16. I've wondered about this for quite some time. Do you ever worry about damaging your anvil when working? I often find myself lightening my hammer blows out of caution whenever I move towards the end of the heel or horn on my 175lb anvil even if I'm using a 2lb hammer. Is this a legitimate concern? I know this question is really easy to answer with "It depends", so I'll try to make this as detailed as possible: Assuming you are working mild steel at a reasonable forging temperature and barring mis-strikes, is there any significant risk of a single person (i.e. not including strikers) breaking off a horn or heel of a time-tested (relatively old) anvil? Let's assume the anvil is an average sized shop anvil, maybe in the 150-175lb range. I know it also depends on what pattern/time period the anvil is from, so let's assume an average English, European, or American anvil produced anytime in the 19th and 20th centuries. By "average", I simply mean not an anvil purely built for heavy industrial forging, nor an anvil built solely for light ornamental work, but the more common anvils between the two extremes. Hopefully I've covered most of the variables. Or, have you ever broken/damaged an anvil or heard of one being broken? If so, what were the conditions? I've seen many anvils missing horns and heels, but I wonder if most of these were manufacturing defects and failed shortly after being put into use, rather than after 50 years of use. I've never seen an anvil that looked like it was recently broken. Curious to hear your opinions or experiences, Thanks!
  17. Irondragon: That's very cool to know. I was not aware who the distributer was. JLP: Yes, it is the underside of a barn. It's not heated, but unless it's an especially cold day it isn't too much of an issue. Because it's mostly underground it stays a bit warmer than outdoors on cold days, and it also stays comparatively cool in the summer. It's a pretty nice place to work!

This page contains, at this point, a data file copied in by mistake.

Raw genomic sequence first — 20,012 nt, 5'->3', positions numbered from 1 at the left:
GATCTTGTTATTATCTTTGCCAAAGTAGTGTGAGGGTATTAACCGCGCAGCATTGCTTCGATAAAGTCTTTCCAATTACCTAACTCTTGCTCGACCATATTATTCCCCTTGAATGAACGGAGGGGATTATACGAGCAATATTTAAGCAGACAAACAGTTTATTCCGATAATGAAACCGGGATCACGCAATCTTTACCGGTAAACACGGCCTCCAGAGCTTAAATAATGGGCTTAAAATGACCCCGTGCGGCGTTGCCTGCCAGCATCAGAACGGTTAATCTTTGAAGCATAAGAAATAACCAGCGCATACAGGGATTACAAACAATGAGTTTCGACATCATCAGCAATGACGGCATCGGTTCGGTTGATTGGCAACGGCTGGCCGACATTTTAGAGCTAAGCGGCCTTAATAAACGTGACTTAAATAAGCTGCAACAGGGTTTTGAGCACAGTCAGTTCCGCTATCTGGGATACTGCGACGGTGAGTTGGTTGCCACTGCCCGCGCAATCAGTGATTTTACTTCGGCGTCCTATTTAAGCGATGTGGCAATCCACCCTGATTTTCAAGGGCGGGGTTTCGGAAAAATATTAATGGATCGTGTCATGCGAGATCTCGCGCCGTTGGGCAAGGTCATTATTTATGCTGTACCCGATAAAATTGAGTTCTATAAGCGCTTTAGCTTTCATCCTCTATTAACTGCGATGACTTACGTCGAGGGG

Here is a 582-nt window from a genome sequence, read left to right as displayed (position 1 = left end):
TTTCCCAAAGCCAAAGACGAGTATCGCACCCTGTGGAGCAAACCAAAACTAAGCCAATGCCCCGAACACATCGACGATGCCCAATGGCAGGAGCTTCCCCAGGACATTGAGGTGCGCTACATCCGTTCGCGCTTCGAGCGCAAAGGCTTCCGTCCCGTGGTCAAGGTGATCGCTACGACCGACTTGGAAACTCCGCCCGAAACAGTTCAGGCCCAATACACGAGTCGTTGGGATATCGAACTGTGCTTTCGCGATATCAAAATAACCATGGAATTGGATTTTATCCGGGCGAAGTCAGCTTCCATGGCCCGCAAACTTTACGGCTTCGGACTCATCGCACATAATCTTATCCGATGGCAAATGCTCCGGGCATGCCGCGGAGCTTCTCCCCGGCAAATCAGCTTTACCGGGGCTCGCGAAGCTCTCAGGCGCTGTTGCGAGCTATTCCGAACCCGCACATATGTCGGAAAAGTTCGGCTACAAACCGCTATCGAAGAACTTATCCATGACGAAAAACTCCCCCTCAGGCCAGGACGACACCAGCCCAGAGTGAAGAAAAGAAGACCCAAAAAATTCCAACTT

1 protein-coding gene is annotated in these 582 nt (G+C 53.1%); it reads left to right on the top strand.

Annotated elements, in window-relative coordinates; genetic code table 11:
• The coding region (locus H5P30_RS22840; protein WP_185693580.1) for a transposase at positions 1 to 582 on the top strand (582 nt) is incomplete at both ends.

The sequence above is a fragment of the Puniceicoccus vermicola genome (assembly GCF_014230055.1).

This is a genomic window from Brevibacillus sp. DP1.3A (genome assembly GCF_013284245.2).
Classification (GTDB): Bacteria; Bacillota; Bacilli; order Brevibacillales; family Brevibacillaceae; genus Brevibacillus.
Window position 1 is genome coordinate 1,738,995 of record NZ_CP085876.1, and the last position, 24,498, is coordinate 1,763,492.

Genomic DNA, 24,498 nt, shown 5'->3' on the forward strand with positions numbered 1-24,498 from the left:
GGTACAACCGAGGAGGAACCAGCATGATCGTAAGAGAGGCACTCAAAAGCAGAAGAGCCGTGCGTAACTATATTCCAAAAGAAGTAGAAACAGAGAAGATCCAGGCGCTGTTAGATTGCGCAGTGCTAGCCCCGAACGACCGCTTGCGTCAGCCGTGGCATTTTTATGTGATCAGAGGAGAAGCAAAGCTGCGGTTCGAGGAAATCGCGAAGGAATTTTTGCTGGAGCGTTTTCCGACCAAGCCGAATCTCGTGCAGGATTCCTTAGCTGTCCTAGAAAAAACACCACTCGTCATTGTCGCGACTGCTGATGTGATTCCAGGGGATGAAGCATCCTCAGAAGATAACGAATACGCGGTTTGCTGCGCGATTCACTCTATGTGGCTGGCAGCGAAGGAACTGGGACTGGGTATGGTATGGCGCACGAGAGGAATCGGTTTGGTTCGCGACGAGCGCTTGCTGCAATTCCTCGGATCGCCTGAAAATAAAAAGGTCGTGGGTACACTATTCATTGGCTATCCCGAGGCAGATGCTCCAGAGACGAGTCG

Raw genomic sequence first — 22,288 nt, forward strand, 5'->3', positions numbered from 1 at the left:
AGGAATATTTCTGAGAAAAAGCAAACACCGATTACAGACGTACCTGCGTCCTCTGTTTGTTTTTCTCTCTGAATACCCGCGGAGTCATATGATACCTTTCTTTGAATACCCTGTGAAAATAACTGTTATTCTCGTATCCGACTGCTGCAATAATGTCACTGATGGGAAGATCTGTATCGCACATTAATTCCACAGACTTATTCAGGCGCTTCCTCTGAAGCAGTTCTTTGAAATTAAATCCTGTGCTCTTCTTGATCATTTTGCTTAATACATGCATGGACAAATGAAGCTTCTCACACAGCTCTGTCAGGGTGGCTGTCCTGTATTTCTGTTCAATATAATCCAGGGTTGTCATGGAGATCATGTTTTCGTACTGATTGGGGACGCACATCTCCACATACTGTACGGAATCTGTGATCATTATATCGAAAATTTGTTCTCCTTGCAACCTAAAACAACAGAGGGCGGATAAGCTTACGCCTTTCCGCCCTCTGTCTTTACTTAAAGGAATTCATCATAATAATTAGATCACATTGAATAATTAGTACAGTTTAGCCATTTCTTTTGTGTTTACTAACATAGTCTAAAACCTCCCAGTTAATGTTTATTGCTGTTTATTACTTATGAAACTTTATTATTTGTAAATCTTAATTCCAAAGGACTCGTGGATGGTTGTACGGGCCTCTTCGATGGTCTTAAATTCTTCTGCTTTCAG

18. Thanks! I knew I would get lucky and find a good deal on one at some point. I paid $200 for it. I've used it a few times now and I really like it. Here it is mounted and in the shop:
  19. Here's the anvil I got recently. 173lbs, made by Royds Works.
  20. Are the weight stampings visible? Could save a lot of work if they are.
  21. Is there any sign of a Trenton diamond on it? The proportions seem more like a Trenton than a Peter Wright to me, and many of the Trenton anvils also had the flats on the feet and the "solid wrought" stamping. Additionally, as far as I know Peter Wright always used the hundredweight markings rather than pounds.
  22. That looks like the anvils made in the Columbus, OH factory. Originally I believe there would have been a serial number on the front right foot, but that has clearly been obliterated by corrosion. Regardless it looks like an extremely nice large anvil.
  23. Here are a few I've made. Smallest is from 5/16" round, medium one is from 1/2" rebar, and the largest one is from 3/4" round.
  24. The stepped feet can be used for both horizontal and vertical upsetting. That type of anvil is usually referred to as an Austrian pattern anvil.
  25. The sloped edge provided extra support and durability for heavy work on the edge. That would be the side of the anvil that the striker usually stood on.